Other than having a dry reception (no alcohol), your least expensive option will probably be serving beer and wine only. Limiting the selection to beer and wine also makes your job of stocking the bar much easier because you have fewer variables to take into account than if you’re stocking a full bar.
[Picture by La Bella Vita Photography]
Before you head to the liquor store, you’ll want to do some calculations so you know what you’ll need. You can expect each adult guest to consume approximately one drink per hour.If you’re having 100 guests and a five hour reception, you should buy enough for 500 drinks.
100 guests x 5 hours = 500 drinks
You’ll want to allocate 20% of those drinks to beer, and 80% to wine. That means 100 beers and 400 glasses of wine.
500 drinks x 20% beer = 100 servings of beer
500 drinks x 80% wine – 400 glasses of wine
Obviously 1 bottle of beer is one serving, so that makes it easy. Unless you are having a very large wedding, a keg probably isn’t your best option because you won’t be able to return the unused portion for a refund. A keg holds approximately 165 beers, so that’s 50% more than the servings we calculated above, and you’ll be limited to one type of beer. A bottle of wine will yield about 5 servings, so you’ll need about 80 bottles of wine.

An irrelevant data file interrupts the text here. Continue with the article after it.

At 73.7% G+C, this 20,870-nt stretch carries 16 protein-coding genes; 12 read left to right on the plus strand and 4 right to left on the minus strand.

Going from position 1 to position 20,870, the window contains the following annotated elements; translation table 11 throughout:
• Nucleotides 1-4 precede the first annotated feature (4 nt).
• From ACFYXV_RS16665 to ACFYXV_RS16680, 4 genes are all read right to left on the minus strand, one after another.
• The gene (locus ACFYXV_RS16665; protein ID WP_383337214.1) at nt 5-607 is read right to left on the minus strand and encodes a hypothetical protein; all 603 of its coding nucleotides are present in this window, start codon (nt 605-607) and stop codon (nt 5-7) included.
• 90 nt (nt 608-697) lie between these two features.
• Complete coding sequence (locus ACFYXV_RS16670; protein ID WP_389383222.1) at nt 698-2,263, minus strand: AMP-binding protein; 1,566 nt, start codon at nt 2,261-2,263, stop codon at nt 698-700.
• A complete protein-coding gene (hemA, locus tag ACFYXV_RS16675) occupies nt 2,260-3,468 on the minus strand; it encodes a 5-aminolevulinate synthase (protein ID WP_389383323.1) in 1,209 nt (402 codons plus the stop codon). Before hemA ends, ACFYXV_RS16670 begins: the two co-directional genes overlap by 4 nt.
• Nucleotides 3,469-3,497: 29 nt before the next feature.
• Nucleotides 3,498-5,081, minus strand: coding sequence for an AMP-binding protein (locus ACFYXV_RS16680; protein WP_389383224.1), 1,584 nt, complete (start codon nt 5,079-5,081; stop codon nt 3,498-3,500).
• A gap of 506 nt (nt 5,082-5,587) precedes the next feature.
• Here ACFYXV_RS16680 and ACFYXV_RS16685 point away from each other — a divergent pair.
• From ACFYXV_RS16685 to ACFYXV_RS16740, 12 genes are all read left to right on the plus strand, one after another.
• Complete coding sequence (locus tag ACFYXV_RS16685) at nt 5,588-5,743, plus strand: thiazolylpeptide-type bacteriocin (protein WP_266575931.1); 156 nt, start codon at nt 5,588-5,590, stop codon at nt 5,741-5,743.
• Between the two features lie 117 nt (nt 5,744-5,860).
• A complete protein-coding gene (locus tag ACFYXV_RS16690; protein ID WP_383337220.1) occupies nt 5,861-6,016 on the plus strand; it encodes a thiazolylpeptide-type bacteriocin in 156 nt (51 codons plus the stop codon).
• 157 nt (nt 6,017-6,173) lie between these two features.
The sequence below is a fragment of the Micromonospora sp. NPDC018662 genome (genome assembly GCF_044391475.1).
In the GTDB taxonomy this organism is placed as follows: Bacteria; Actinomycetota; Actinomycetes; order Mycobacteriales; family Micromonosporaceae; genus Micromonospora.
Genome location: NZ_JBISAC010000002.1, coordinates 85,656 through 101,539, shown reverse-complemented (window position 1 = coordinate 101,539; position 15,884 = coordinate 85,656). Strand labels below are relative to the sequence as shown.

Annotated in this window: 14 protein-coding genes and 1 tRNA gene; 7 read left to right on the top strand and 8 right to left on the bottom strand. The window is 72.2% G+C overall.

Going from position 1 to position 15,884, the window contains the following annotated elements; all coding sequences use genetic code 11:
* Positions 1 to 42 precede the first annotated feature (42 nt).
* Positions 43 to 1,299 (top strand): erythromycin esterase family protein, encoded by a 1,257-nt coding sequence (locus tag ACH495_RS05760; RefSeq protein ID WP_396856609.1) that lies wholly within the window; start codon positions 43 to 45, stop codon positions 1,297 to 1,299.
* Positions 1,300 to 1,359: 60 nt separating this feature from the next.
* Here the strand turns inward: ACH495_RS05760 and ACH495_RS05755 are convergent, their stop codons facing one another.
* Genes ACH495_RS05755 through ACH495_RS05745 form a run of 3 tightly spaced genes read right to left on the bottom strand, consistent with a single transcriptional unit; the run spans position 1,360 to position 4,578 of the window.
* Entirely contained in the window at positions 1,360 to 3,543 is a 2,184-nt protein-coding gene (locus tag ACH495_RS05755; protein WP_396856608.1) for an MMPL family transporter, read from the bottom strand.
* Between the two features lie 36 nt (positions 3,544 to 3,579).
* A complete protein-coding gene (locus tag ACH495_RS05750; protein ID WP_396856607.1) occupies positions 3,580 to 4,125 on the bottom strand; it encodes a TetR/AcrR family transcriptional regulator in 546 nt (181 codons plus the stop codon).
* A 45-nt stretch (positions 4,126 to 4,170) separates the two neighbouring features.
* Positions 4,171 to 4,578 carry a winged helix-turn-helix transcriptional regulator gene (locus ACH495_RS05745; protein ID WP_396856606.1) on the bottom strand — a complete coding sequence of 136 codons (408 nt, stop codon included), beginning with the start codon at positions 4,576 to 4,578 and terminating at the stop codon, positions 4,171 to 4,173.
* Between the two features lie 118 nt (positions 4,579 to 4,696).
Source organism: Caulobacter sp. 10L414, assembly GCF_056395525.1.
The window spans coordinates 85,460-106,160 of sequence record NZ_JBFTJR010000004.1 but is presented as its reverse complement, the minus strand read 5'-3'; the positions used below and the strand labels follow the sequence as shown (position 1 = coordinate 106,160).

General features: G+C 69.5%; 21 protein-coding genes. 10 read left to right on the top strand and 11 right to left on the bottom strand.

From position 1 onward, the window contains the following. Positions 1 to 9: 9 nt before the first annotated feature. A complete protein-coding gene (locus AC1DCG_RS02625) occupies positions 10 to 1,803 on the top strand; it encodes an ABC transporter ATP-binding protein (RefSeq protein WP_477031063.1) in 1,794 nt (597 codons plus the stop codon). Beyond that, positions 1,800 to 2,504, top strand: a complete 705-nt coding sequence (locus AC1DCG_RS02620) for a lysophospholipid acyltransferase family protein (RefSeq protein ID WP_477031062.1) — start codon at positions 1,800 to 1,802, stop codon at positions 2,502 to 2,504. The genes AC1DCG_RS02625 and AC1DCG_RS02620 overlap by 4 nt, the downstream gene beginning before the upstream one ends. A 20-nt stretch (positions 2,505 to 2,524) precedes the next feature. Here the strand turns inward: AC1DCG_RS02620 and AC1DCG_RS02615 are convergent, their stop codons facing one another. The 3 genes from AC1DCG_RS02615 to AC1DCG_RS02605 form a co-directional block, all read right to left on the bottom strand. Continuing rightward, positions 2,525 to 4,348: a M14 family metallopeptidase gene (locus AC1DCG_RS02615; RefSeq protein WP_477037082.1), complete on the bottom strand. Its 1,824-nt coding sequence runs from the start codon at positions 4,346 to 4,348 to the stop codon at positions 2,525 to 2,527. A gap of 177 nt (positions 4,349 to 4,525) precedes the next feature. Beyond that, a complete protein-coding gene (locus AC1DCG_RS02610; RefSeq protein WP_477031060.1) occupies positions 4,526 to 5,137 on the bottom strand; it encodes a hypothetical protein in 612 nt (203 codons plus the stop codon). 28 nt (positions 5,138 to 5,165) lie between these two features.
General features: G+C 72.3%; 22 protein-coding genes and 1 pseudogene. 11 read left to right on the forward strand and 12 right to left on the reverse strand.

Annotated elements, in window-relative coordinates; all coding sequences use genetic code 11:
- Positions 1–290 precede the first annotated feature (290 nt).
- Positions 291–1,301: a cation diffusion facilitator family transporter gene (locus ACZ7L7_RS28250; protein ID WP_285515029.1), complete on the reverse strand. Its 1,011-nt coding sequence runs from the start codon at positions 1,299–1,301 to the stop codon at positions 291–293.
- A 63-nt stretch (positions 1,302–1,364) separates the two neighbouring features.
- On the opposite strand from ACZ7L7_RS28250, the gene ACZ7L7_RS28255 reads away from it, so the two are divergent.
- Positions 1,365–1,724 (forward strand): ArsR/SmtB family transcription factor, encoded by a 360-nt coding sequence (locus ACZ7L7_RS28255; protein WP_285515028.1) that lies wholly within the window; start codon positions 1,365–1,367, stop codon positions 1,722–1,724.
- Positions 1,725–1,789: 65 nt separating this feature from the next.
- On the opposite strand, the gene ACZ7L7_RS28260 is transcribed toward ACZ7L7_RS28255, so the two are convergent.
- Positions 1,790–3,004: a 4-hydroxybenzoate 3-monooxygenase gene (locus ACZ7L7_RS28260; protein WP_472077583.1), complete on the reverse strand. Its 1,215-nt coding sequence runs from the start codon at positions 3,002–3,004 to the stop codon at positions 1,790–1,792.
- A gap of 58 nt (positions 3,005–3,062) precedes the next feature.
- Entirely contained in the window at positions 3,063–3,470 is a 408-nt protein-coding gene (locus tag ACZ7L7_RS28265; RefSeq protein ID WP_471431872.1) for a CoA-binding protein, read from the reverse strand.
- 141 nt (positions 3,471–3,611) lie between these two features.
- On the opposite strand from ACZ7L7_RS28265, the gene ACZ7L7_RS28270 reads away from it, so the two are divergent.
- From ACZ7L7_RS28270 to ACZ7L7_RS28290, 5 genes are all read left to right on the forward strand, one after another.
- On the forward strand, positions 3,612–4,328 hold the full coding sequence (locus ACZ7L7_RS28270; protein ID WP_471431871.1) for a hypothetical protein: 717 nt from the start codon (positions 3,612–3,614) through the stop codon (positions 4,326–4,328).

100 servings of beer x 1 bottle per serving = 100 bottles of beer
400 glasses of wine / 5 servings per bottle = 80 bottles of wine
At a minimum, you’ll want one light and one dark beer, and one red and one white wine. In general, you can just allocate your varieties evenly. You will normally get the lowest price when you buy cases (12 bottles) rather than individual bottles. For a 5 hour reception for 100 guests, you can expect to buy 5 12-packs each of light and dark beer, and 17 cases each of red and white wine. If your math doesn’t work evenly (like mine didn’t in this case), I recommend rounding up (better to have more than not enough!).
I put together a guide for quick reference (pin it now so you’ll have it when you need it!).
Keep in mind that these are just guidelines. If you know the majority of your guests are beer drinkers, you should allocate a higher percentage of drinks to beer and a lower percentage to wine (say 30% beer, 70% wine). Although these calculations aren’t exact, they should provide you with a great starting point. If you have the luxury of returning your unopened bottles, definitely buy extra up front!
(If you need more details or information on stocking your bar, I highly recommend THIS article)